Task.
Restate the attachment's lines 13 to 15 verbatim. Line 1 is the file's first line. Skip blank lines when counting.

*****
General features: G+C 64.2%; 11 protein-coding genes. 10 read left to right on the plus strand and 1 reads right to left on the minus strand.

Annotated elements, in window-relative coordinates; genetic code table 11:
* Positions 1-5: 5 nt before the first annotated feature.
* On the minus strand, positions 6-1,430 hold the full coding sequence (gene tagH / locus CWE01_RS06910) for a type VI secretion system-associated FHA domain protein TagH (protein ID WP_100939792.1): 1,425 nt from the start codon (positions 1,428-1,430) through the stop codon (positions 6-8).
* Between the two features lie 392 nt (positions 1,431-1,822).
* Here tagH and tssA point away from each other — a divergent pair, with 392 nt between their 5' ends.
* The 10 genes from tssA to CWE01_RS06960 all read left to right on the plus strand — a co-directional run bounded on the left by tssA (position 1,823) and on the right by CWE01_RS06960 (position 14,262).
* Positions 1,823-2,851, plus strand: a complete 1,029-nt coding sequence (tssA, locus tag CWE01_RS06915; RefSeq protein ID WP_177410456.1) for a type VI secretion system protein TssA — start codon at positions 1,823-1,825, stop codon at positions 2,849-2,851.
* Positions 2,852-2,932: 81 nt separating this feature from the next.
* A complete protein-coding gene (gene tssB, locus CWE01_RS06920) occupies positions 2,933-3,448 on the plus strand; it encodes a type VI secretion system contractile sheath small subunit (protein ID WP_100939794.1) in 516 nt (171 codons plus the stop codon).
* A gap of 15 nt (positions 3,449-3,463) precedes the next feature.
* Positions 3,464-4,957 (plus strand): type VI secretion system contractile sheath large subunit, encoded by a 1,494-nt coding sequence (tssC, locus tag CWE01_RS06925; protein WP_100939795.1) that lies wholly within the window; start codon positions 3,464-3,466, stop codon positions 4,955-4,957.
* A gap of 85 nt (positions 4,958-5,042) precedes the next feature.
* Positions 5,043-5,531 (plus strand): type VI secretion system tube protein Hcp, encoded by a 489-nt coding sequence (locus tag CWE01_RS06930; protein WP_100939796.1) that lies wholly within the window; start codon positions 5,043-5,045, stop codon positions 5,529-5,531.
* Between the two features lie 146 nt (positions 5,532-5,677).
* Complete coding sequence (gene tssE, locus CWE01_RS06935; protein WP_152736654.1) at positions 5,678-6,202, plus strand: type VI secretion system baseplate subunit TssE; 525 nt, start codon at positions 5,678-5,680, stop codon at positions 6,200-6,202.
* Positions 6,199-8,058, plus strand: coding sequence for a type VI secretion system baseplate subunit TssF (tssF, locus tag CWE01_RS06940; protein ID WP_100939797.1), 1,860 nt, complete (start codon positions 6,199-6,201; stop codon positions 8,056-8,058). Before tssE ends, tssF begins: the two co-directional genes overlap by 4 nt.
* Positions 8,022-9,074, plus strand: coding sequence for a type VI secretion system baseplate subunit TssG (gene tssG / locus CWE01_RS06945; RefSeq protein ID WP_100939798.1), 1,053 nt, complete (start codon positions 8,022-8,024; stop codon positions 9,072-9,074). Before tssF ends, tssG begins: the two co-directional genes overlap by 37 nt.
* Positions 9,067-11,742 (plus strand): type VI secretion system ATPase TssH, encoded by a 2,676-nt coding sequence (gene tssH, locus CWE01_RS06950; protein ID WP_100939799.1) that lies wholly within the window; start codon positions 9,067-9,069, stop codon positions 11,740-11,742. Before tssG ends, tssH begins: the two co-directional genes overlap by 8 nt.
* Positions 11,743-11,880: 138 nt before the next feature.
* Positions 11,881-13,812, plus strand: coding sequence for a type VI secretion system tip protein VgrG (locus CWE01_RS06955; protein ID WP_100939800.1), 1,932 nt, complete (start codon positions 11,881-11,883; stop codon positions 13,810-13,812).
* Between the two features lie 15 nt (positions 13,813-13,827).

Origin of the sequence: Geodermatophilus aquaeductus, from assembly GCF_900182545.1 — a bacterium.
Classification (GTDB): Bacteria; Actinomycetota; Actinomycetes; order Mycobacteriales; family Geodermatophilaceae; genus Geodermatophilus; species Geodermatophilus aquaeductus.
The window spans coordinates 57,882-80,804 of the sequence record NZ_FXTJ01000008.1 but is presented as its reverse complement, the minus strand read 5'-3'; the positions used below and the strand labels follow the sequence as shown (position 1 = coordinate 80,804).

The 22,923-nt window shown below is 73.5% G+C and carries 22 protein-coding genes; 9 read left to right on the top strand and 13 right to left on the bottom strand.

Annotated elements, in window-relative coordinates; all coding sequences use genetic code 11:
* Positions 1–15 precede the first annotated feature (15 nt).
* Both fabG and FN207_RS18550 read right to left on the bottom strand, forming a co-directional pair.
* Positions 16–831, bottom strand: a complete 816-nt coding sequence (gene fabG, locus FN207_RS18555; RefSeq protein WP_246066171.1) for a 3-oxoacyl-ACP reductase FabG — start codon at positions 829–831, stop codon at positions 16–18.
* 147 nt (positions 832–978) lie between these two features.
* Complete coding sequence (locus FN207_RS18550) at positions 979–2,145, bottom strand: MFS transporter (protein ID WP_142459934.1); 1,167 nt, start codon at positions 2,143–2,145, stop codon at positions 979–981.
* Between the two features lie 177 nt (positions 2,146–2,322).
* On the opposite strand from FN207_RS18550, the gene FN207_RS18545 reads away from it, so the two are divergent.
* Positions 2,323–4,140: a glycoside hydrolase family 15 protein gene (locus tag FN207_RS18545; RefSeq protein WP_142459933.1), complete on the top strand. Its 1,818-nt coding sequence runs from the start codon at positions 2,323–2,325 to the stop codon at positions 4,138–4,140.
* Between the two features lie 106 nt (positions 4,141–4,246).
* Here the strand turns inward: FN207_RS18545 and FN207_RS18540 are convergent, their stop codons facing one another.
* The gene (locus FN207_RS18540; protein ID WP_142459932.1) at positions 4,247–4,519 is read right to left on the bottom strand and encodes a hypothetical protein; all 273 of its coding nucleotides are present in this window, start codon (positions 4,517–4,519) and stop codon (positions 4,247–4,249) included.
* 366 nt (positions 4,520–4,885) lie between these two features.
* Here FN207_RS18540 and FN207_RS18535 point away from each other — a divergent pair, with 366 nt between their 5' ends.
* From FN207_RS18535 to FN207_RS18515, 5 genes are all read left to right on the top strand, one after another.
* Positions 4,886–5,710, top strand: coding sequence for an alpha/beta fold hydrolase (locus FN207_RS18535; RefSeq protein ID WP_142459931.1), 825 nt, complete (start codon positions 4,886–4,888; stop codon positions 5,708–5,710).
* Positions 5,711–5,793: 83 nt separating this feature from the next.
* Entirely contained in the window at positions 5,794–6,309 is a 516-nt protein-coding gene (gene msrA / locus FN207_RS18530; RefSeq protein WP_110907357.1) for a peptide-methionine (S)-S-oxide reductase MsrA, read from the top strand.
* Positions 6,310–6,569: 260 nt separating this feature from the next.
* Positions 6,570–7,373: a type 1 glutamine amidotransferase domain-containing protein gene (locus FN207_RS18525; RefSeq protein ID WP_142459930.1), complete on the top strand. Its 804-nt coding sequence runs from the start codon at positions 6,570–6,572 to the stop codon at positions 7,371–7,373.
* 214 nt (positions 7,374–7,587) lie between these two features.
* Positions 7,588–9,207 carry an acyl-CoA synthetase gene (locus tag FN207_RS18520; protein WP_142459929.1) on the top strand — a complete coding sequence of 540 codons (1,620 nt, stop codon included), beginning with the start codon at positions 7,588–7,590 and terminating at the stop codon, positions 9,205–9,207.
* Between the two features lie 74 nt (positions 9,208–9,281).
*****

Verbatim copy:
* A gap of 85 nt (positions 4,958-5,042) precedes the next feature.
* Positions 5,043-5,531 (plus strand): type VI secretion system tube protein Hcp, encoded by a 489-nt coding sequence (locus tag CWE01_RS06930; protein WP_100939796.1) that lies wholly within the window; start codon positions 5,043-5,045, stop codon positions 5,529-5,531.
* Between the two features lie 146 nt (positions 5,532-5,677).